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Petrakopoulou v. DHR International


December 17, 2008


The opinion of the court was delivered by: Elaine E. Bucklo United States District Judge


Fallya Petrakopoulou has sued her former employer, DHR International, for breach of the parties' employment agreement (the "Employment Agreement")*fn1 DHR has brought a counterclaim, identical to its affirmative defense, alleging fraudulent inducement. Before me is plaintiff's motion to dismiss defendant's counterclaim under Fed. R. Civ. P. 12(b)(6) and to strike defendant's affirmative defense under Fed. R. Civ. P. 12(f). For the reasons stated below, I grant plaintiff's motion.


Defendant is an executive search firm headquartered in Chicago with offices throughout the world. In late 2005, defendant began discussions with plaintiff to open an office for defendant's business in Paris, France. These discussions culminated in defendant's letter offer of employment dated May 24, 2007, which plaintiff countersigned on June 1, 2007.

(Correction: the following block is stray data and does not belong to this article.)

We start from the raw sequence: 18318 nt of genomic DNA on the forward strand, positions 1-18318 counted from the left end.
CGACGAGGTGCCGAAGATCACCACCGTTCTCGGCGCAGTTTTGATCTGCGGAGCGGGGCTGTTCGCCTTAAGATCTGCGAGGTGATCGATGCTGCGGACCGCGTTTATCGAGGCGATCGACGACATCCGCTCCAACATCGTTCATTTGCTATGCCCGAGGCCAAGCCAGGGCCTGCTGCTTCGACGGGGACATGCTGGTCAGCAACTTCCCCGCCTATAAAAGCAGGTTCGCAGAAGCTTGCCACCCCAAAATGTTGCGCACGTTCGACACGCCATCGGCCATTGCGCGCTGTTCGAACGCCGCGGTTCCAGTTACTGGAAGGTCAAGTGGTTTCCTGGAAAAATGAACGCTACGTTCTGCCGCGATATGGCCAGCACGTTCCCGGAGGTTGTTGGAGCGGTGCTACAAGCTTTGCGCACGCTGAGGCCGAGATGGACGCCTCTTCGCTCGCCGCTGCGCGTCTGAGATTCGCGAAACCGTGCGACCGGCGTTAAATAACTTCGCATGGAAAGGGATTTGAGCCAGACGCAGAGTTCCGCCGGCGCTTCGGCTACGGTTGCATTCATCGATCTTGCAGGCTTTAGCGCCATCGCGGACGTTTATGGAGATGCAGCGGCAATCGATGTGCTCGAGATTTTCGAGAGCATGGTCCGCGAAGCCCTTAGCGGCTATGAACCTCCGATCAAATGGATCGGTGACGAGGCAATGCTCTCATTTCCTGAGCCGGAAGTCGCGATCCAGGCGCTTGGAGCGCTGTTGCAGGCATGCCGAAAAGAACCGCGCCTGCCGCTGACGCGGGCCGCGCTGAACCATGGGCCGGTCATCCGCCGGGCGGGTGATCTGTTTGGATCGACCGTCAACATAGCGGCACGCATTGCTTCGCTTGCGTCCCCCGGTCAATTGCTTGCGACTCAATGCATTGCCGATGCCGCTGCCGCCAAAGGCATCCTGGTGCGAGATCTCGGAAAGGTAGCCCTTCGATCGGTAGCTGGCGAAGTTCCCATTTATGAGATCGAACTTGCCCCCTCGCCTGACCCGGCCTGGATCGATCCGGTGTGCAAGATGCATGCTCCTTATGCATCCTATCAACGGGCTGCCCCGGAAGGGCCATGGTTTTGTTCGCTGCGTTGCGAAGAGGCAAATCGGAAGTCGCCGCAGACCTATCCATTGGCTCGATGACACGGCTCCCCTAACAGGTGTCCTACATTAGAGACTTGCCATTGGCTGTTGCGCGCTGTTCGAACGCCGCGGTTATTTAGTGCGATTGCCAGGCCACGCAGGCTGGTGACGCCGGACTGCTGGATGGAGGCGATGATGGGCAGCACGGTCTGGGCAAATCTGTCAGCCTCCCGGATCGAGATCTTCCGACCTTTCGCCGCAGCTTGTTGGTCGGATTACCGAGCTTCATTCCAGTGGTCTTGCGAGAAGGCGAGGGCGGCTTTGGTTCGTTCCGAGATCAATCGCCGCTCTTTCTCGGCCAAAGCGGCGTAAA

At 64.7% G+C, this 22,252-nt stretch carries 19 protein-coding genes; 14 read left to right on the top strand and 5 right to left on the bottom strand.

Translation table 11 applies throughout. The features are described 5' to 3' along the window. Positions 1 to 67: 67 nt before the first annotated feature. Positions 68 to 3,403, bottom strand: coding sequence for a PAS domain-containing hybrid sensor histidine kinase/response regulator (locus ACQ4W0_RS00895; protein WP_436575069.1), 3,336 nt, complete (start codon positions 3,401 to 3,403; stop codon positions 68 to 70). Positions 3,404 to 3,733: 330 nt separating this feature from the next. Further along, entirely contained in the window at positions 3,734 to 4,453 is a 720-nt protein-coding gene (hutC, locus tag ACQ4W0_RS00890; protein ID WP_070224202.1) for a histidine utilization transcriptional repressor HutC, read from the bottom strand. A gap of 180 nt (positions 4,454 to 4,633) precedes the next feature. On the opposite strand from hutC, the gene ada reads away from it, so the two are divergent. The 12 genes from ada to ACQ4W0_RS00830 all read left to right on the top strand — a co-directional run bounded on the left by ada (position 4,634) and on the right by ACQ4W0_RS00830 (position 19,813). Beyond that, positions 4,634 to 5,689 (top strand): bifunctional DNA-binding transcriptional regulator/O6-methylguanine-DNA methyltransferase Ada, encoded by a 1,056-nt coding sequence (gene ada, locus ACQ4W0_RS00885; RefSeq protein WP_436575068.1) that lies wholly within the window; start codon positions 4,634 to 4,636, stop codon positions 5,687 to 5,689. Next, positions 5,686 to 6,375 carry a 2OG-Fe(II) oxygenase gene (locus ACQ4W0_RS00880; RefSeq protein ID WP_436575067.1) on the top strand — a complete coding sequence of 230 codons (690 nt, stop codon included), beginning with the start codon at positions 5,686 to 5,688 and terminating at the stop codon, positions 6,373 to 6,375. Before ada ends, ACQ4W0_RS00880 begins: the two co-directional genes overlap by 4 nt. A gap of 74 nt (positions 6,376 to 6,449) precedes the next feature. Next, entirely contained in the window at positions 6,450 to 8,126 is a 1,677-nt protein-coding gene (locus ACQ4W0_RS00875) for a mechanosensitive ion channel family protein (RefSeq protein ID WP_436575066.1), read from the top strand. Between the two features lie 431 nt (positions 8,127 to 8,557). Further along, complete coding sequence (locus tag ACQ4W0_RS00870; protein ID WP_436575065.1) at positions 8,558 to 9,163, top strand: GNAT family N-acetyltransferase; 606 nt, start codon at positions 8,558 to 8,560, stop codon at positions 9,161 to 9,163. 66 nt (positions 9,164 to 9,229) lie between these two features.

According to the Employment Agreement (i.e., the executed letter offer), plaintiff's employment would begin on or before September 1, 2007,*fn2 and she would have the title, among others, of Managing Director France.*fn3 The Employment Agreement is silent as to the nature of plaintiff's responsibilities, but the parties agree that she was hired to open an office to conduct defendant's business in Paris, France.

The Employment Agreement contains three sections, captioned "Compensation," "Notice Period," and "Agreement." The Compensation section sets forth a compensation structure that includes a base salary, a one-time signing bonus, and additional bonuses calculated as percentages of "collected search fees." The Agreement also sets forth a table outlining plaintiff's entitlement to "compensation on collected revenue."

The Notice Period section states, in its entirety: "Should [plaintiff] or [defendant] terminate [plaintiff]'s employment agreement, the notice period shall be 3 months or another mutually agreed timeframe."

The Agreement section states: